Court reform

Assessing and managing coronavirus risk in court buildings

HM Courts & Tribunals Service (HMCTS) has published an organisational risk assessment and assessment tool which will enable them to regularly review the safety of their buildings.

These tools will help HMCTS “identify and act quickly on any areas of concern”. If there is an instance where they cannot resolve any major issues quickly, they will temporarily close the building until they are satisfied that it is safe to re-open.

We provided feedback on these tools, representing our members’ concerns regarding safety. Susan Acland Hood, CEO of HMCTS, has acknowledged this input in her letter to Simon Davis, president of the Law Society.

Read the letter in full (PDF 211 KB)

Member safety

The safety of our members using the court and tribunal buildings has been a key priority for us since the start of the coronavirus outbreak.

Simon Davis said: “As the lockdown eases, the question will inevitably arise as to how we can return to business as usual whilst maintaining social distancing measures.

“Throughout the pandemic, we have raised our concerns about court users’ safety – including the need for no contact bag checks – with HMCTS and it is hugely encouraging to see this taken on board in their coronavirus assessment tool.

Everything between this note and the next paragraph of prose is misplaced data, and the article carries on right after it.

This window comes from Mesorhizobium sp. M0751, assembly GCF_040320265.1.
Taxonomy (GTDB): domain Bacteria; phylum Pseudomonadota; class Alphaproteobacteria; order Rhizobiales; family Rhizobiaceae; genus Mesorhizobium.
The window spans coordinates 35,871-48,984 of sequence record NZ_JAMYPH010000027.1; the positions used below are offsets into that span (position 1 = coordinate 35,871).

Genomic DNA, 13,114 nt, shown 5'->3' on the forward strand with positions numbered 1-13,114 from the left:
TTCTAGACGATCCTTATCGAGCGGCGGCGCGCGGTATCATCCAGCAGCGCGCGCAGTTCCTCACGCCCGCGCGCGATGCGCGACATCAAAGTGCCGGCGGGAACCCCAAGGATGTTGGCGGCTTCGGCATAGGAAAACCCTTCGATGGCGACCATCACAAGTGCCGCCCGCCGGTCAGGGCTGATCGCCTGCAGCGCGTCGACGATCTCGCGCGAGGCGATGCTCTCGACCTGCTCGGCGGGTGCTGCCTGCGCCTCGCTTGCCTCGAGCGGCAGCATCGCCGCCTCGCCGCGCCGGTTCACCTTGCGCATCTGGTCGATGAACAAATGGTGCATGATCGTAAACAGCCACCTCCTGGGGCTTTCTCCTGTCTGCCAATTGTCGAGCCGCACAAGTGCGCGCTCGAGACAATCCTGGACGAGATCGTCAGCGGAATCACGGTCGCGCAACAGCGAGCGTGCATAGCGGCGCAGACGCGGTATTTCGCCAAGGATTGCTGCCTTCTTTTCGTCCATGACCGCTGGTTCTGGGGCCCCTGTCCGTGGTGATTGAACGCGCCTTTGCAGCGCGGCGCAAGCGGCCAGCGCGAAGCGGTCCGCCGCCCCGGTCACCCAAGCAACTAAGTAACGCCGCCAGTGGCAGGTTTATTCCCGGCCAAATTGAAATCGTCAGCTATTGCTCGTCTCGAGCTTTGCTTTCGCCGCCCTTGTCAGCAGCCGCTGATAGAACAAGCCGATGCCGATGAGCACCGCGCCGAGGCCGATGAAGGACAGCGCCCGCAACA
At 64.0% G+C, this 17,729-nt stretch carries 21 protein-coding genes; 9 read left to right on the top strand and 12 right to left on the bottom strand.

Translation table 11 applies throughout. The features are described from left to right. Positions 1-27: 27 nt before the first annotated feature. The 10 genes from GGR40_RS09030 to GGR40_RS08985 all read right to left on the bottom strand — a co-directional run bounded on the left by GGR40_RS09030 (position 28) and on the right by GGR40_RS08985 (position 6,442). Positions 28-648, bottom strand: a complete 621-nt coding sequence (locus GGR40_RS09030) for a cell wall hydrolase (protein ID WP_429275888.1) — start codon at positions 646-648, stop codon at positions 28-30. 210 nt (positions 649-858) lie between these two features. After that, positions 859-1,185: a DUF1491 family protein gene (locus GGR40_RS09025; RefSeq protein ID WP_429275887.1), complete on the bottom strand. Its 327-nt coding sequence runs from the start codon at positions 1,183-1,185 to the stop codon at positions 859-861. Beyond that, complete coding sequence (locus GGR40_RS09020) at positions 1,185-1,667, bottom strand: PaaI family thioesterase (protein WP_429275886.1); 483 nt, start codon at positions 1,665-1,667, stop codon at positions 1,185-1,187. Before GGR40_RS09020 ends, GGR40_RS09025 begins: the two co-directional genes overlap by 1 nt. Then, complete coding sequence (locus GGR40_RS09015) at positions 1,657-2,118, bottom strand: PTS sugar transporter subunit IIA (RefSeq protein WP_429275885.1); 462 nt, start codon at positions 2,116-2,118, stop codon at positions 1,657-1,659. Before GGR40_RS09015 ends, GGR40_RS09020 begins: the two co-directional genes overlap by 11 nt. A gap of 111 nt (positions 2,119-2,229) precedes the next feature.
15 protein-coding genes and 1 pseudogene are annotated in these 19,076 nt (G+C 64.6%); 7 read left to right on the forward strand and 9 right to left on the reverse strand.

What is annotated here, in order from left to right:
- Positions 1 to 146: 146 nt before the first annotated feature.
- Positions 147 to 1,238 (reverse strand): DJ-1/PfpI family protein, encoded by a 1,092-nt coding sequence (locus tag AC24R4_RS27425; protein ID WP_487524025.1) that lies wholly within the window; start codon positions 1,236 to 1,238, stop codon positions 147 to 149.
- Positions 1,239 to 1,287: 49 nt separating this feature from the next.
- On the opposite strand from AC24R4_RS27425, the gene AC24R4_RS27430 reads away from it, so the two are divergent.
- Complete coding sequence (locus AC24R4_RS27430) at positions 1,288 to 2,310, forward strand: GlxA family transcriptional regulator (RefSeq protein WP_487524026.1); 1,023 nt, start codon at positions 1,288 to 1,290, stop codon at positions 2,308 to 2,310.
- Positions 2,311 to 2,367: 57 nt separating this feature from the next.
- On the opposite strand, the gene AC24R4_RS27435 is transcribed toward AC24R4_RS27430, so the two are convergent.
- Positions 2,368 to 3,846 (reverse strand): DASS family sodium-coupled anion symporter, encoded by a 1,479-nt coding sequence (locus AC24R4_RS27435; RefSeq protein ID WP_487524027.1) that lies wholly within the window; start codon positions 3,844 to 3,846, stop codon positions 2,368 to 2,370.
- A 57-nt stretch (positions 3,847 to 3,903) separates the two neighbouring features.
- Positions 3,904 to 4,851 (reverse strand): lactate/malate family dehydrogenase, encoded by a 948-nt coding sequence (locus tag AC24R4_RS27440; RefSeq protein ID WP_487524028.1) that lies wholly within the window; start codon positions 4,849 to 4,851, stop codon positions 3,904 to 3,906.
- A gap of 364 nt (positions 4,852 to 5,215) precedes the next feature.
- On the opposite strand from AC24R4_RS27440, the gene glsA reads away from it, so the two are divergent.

“This tool should help our members hold courts to account if there are concerns they are not applying the guidelines effectively.

“The priority in the coming weeks must be to balance access to justice with the safety of judges, lawyers, jurors, the parties and court users – without compromising on justice.”

Frequently asked questions

Members have been raising important questions about the issues likely to affect them if they attend court. The most frequent questions relate to cleanliness, social distancing and security, and it is reassuring to see these matters addressed in the assessment tool.

In particular, the use of 'hands off' bag searches reduces the need for physical contact and should minimise the risk of exposure to the coronavirus, allowing members to safely enter court buildings.

We would encourage practitioners to report any poor practice they see on the ground through the reporting form or by emailing

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